Public infrastructure improvements totaling $17 million by the City of Rochester at the Mt. Hope and Elmwood intersection included landscaped medians, new sidewalks, broadened roadways, reduced curb cuts, new signals, signage, and traffic controls. The City of Rochester’s College Town Cycle Track project received a $1 million grant through the Transportation Enhancement Program, a federal reimbursement program administered by New York State Department of Transportation, to create a two-way bike path along Elmwood Avenue and link the Genesee River Trail to College Town. Constantino’s Market also received a low-interest loan managed by Action for a Better Community Inc. and supported with federal funds. The loan to the Cleveland-based family grocer is funded by a federal grant of nearly $750,000 to the Community Economic Development Healthy Food Financing Initiative.
For University community members and visitors, it is an easy walk or bike ride to College Town’s dining, shopping, entertainment and services. From River Campus, students and employees can also shuttle any day of the week right to the center of activity. The College Town website (http://www.collegetownrochester.com) provides more information on the types of entertainment and community activity planned for College Town, including live music, farmers’ markets, and book events for both children and adults.
Assembly Majority Leader Joseph D. Morelle said, “Today’s dedication was made possible because as a community we came together, unified by our belief in College Town as a truly transformational project for the University of Rochester, the Mt. Hope neighborhood and the community at-large. I applaud the University of Rochester, my colleagues on the Finger Lakes REDC, and all of our local partners who have worked so hard to make today possible.”
Senator Joe Robach said, “This is an exciting day for the City of Rochester, the Mount Hope neighborhood and the University of Rochester. College Town will not only benefit University of Rochester students, faculty and staff, it will also have a positive impact on our local economy by way of 300 permanent jobs and a variety of retail and dining attractions for area residents. This project was truly a collaborative effort between the University of Rochester and all levels of government, and is something we can all be proud to be a part of.”
Assemblymember Harry Bronson said, “I applaud the University of Rochester under the leadership of President Seligman, as well as our federal, state and local partners for ensuring that College Town is now a reality. This ribbon cutting represents the university’s ongoing commitment to our community and our families. President Seligman’s vision of what this corner could represent is remarkable. And that vision was enhanced with the input of the neighbors and their understanding of the needs of their community. I believe that this project represents what works best in private-public investment to provide good jobs and to enhance the economic growth of the Rochester region.”
Monroe County Executive Maggie Brooks said, “College Town is truly a testament to a new comprehensive, collaborative, and results-driven approach that has transformed economic development in our region. Gone are the days of individual stakeholders working in isolation to create jobs and grow our economy. Today, we are working side by side as public and private partners to unite behind transformational projects like College Town that will keep Monroe County on the fast-track to prosperity. I thank the University of Rochester, the Finger Lakes Regional Economic Development Council, and all partners involved for their help in moving this important project forward.”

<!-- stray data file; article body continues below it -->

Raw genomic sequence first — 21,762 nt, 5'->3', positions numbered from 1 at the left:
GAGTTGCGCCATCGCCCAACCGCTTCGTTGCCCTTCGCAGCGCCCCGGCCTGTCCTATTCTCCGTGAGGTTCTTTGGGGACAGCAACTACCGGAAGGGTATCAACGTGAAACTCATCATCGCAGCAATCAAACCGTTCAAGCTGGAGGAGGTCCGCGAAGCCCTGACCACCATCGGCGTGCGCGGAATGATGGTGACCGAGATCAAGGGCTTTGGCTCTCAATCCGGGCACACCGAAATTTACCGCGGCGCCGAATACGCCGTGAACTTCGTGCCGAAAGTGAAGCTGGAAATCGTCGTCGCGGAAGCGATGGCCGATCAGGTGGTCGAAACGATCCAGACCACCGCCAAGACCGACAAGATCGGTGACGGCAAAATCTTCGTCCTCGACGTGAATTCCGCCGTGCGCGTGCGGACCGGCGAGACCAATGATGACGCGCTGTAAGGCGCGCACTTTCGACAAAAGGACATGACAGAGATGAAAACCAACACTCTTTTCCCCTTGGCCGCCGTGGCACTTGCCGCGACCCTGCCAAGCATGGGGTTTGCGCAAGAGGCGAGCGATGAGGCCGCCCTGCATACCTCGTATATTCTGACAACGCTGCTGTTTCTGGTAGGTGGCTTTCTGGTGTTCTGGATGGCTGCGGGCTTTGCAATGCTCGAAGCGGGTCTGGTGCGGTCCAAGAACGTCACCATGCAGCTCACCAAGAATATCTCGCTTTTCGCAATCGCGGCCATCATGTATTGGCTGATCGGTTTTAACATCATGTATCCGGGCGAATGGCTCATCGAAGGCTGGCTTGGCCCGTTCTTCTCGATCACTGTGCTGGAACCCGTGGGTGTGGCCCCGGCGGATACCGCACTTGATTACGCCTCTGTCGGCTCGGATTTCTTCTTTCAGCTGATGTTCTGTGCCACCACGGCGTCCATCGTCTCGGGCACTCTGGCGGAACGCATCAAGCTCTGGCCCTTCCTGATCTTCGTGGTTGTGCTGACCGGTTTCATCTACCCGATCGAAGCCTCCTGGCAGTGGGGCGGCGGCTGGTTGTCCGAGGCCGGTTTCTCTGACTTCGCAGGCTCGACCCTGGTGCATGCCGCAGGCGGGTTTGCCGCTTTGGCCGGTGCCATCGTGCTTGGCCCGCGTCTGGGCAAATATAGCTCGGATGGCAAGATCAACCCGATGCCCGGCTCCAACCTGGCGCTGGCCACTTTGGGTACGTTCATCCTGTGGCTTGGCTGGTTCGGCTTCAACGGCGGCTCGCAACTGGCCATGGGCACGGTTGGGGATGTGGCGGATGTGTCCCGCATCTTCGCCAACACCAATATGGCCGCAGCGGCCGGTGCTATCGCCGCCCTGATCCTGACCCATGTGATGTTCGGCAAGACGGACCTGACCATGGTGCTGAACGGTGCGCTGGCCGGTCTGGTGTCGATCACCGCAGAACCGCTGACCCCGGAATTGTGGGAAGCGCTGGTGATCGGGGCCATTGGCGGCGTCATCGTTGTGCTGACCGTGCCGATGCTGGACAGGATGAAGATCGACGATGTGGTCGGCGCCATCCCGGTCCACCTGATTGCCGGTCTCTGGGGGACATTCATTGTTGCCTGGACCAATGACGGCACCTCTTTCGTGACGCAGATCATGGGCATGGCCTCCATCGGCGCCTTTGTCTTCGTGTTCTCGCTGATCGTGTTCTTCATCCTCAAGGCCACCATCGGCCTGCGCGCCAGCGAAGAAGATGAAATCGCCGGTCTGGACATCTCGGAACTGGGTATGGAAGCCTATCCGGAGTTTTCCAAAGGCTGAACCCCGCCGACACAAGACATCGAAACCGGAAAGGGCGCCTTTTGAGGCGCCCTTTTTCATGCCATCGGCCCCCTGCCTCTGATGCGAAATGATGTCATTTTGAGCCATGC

City of Rochester Mayor Lovely Warren said, “Our neighborhood groups, the University of Rochester, our business partners and the city have all worked collaboratively to turn a quiet corridor into a thriving economic center, and College Town represents a true Rochester success story. As a teen I worked at the Wegmans that used to be on that site. Now, I am happy that our federal leaders have made it possible for another grocery store to build on those roots. All over Rochester we see this, the city working with our dedicated partners to build a brighter future for all Rochesterians."
Today’s ceremony concluded with the dedication of Paprocki Plaza, located in front of the Barnes & Noble bookstore. The plaza is named to recognize Ron Paprocki for the central role he played in envisioning the project and coordinating the university's efforts as a catalyst for College Town.
About the Regional Economic Development Councils
The Regional Economic Development Council initiative is a key component of Governor Andrew M. Cuomo’s transformative approach to State investment and economic development. In 2011, Governor Cuomo established 10 Regional Councils to develop long-term strategic plans for economic growth for their regions. The Councils are public-private partnerships made up of local experts and stakeholders from business, academia, local government, and non-governmental organizations. The Regional Councils have redefined the way New York invests in jobs and economic growth by putting in place a community-based, bottom up approach and establishing a competitive process for State resources. After three rounds of the process, more than $2 billion has been awarded to job creation and community development projects consistent with each region’s strategic plans, supporting the creation or retention of more than 100,000 jobs. For more information on the Regional Councils, visit www.regionalcouncils.ny.gov.